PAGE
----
Car accidents are a prevalent occurrence in Colorado, with thousands being reported annually. It’s not uncommon for these accidents to involve vehicles that aren’t owned outright by the driver. When you find yourself in a car accident with a leased vehicle, it can add a layer of complexity to the insurance process. This article will guide you through the unique aspects of such a case and how to safeguard yourself financially.
Steps to Take After a Car Accident in a Leased Car
If you’re involved in a car accident with a leased vehicle in Colorado, it’s crucial to remain calm and stay at the scene. Immediately dial 911 if anyone requires emergency medical attention. Exchange contact details with the other driver and any witnesses present. Before leaving, document the damage to your leased vehicle and the accident scene with photographs.
After receiving medical attention, initiate the claims process. Begin by notifying both the leasing company and your car insurance provider about the accident. The leasing company will provide guidance on how to proceed, including any affiliations with specific auto repair shops. They will also clarify the impact of the accident on your lease. Depending on the extent of the damage, it may lead to the termination of your lease.
Typically, you are obligated to report a car accident to the leasing company. Your lease agreement will likely stipulate mandatory crash reporting, often within a short timeframe (usually 24 to 48 hours). Failure to notify the leasing company can result in severe penalties and consequences.
Determining Liability for Damage to a Leased Car
In Colorado, determining who is responsible for covering the costs of damage to a leased vehicle after an accident hinges on the circumstances. Initially, investigators will establish fault. If another driver caused the accident, such as due to distracted driving, their auto insurance company will be liable for your property repairs. You retain the right to file a compensation claim in the same manner as if you owned the vehicle. This should not lead to an increase in your insurance premiums or alter your vehicle lease terms.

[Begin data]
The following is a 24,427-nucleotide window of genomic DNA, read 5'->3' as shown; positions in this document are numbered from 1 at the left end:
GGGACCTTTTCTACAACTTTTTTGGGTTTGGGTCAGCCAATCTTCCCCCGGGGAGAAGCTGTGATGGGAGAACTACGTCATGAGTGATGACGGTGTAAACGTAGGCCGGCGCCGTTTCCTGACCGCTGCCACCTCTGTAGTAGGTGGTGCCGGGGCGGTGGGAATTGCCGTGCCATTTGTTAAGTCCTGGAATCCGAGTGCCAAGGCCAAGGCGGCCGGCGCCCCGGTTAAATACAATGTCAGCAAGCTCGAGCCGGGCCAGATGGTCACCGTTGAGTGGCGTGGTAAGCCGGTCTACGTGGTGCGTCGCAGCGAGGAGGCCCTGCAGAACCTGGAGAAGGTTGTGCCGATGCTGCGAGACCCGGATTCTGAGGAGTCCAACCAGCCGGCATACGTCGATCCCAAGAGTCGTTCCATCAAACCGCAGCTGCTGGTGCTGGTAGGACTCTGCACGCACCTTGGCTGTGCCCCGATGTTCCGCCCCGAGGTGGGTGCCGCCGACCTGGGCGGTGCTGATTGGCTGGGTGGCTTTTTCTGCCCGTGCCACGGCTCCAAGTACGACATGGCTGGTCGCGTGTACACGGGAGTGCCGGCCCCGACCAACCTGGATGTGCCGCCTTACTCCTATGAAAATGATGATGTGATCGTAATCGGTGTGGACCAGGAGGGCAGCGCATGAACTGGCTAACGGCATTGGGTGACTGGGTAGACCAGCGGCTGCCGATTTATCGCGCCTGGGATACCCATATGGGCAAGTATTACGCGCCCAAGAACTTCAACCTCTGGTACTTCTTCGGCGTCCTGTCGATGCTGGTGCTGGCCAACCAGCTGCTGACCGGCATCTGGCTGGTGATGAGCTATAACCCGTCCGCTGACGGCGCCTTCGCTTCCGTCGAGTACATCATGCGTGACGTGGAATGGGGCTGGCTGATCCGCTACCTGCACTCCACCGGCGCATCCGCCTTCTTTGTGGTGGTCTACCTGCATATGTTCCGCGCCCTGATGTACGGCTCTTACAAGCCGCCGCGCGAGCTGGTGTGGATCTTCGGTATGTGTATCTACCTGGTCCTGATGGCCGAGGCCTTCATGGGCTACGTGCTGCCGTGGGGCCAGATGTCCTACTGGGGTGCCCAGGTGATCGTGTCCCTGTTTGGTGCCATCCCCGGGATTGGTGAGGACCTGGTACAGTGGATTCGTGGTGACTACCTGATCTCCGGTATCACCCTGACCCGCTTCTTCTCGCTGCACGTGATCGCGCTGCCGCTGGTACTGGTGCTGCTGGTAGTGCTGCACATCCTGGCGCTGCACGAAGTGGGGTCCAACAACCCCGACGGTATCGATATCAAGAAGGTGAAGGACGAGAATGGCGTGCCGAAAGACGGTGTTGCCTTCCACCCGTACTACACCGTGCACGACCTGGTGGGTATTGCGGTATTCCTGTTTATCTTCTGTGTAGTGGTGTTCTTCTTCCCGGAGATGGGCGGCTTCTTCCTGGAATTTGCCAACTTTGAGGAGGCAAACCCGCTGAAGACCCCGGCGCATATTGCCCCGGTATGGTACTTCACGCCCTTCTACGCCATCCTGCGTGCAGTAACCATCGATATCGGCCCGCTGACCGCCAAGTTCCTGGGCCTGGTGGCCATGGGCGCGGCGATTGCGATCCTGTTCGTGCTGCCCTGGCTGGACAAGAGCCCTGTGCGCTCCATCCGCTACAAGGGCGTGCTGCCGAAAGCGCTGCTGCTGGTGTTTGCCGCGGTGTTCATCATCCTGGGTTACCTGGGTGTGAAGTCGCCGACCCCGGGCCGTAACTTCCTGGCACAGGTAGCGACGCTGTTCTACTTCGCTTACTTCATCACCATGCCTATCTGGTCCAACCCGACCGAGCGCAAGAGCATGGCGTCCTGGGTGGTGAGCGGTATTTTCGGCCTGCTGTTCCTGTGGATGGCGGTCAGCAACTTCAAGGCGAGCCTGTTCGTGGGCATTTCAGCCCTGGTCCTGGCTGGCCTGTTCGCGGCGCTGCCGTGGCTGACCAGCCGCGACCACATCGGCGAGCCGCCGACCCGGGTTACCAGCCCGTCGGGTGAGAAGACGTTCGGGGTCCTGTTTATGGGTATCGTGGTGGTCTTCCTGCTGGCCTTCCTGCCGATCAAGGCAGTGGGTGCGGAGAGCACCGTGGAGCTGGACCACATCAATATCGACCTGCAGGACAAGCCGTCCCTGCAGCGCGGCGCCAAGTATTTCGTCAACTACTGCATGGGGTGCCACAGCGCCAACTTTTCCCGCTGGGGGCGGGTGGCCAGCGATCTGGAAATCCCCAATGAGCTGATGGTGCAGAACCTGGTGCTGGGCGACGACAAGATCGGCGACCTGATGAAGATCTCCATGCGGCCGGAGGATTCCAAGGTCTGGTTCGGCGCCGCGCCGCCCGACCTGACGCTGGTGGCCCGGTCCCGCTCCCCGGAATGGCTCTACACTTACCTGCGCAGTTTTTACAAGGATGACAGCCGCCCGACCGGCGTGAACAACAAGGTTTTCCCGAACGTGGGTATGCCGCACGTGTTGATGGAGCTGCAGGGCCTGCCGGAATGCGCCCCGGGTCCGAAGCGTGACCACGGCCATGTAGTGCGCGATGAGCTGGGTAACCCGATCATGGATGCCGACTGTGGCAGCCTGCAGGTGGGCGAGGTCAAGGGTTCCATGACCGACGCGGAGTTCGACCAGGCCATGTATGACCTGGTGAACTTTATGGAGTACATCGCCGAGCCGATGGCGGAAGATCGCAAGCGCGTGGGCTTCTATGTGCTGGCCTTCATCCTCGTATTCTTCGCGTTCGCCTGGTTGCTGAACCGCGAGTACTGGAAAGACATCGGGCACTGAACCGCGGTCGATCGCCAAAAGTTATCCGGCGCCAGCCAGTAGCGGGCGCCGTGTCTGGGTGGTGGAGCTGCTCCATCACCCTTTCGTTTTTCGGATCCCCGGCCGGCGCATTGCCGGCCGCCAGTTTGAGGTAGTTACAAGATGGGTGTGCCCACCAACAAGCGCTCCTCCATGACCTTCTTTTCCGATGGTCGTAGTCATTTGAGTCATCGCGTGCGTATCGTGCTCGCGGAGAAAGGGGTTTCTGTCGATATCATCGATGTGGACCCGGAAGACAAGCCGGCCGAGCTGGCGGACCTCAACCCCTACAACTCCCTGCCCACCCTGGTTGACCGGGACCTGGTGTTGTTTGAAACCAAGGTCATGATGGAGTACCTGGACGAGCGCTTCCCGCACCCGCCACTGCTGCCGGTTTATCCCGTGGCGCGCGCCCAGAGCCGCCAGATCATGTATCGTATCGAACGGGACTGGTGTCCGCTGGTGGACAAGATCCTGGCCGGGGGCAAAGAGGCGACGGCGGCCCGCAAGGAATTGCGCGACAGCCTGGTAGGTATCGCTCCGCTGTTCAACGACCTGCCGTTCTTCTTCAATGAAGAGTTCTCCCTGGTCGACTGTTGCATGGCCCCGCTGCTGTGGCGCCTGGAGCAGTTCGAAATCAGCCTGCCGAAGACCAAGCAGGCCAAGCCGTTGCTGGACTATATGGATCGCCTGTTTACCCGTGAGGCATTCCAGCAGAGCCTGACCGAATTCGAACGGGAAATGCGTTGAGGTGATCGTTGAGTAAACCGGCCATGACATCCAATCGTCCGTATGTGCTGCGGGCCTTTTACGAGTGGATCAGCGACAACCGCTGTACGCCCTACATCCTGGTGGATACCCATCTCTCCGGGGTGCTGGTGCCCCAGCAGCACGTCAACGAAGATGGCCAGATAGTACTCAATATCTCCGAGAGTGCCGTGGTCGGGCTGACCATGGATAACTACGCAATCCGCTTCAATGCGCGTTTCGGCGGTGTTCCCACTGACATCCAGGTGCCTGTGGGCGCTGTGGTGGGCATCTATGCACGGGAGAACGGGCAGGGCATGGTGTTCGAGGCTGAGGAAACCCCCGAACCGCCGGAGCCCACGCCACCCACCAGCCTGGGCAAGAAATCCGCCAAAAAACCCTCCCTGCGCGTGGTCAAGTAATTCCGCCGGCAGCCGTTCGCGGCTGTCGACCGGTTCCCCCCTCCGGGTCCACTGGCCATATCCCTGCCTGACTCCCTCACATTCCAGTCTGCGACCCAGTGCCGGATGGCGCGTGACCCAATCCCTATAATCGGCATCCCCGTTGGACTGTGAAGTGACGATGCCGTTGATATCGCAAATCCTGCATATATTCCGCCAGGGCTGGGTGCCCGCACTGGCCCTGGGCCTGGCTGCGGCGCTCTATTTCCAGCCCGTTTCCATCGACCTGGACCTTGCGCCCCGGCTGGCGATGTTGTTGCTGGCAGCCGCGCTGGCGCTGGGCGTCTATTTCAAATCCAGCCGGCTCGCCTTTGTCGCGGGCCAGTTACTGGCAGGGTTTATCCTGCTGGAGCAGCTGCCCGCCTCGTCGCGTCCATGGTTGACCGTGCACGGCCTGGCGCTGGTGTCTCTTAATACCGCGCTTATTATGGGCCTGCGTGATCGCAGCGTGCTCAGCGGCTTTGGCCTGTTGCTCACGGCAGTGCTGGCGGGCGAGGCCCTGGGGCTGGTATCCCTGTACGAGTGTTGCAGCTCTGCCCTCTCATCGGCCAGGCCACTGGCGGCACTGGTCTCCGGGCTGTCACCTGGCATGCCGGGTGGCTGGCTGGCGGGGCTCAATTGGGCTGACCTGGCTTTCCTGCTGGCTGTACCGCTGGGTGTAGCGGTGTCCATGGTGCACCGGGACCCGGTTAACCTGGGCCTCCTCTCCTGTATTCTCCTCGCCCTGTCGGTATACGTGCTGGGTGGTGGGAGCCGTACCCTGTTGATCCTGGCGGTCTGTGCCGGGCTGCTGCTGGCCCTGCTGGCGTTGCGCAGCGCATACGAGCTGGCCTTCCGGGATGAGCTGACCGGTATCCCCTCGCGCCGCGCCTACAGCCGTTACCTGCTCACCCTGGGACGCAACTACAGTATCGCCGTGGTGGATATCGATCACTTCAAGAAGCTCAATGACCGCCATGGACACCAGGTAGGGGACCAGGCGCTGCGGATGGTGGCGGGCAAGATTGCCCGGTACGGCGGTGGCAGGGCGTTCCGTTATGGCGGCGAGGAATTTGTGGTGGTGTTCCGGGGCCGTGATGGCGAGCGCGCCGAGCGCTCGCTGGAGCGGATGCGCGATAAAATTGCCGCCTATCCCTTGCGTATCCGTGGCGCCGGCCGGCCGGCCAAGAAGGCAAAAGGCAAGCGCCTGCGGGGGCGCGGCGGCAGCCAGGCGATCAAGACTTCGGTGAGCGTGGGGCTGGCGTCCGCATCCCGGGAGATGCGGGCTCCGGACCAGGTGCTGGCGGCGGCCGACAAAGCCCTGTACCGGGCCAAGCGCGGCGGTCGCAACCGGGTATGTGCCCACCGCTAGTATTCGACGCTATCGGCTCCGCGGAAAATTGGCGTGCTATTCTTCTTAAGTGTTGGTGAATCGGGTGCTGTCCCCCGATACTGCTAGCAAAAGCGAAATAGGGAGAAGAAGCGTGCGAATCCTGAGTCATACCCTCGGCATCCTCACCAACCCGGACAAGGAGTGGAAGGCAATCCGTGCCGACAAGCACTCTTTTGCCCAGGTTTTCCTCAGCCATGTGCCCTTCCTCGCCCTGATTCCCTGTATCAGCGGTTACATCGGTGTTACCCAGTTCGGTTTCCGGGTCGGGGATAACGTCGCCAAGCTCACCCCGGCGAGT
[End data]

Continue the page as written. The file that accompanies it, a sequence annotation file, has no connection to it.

If you’re deemed responsible for a car accident involving a leased vehicle, you will be responsible for the repair costs. Most leasing agreements necessitate the purchase of collision and comprehensive insurance to cover these expenses in the event of an accident. If the vehicle is deemed a total loss, meaning it cannot be repaired, you will still owe the leasing company the full value of the vehicle. Your auto insurance policy should cover the current value.
The insurance benefits received will offset the outstanding balance of your lease, enabling you to break even and terminate the agreement. If there is a discrepancy between the current value of the vehicle and its value at the start of the lease agreement, gap insurance can bridge the gap. It helps cover the difference between what you owe on the lease and the depreciated value of the vehicle since you acquired it.
Impact of a Car Accident on a Vehicle Lease
A car accident in Colorado should not directly impact your vehicle lease. You will still be liable to the leasing company for the full value of the vehicle post-accident. You may need to utilize various types of insurance to cover repairs on the leased vehicle while continuing to fulfill the remaining terms of your lease agreement. In the case of a total loss, your lease agreement will generally be concluded once you’ve settled the vehicle’s value. If you’ve been in a car accident with a leased vehicle in Colorado, seeking guidance from an experienced car accident lawyer can be invaluable for navigating the recovery process. Contact Front Range Injury Attorneys for a free consultation with one of our trusted attorneys about your accident case.
- Can I choose any repair shop for my leased vehicle?
- While you do have some flexibility, it is advisable to choose a repair shop authorized by your leasing company. This ensures compliance with the terms of your lease agreement.
- Will my insurance premiums increase after the accident?
- It is possible. Contact your insurance provider for specific details about how the incident may affect your policy.
- What if the accident was not my fault?
- If you are not at fault, the other party’s insurance may cover the damages. However, it is still advisable to consult with your attorney to ensure your rights are protected.
- Should I accept the first settlement offered by the insurance company?
- It is recommended to consult with a legal professional before accepting any settlement offers. They can assess whether the offer adequately covers your damages and expenses.
- Can I add additional coverage after the accident?
- Some coverage options may still be available, but it is best to discuss this with your insurance provider. They can guide you on the options that may be suitable for your situation.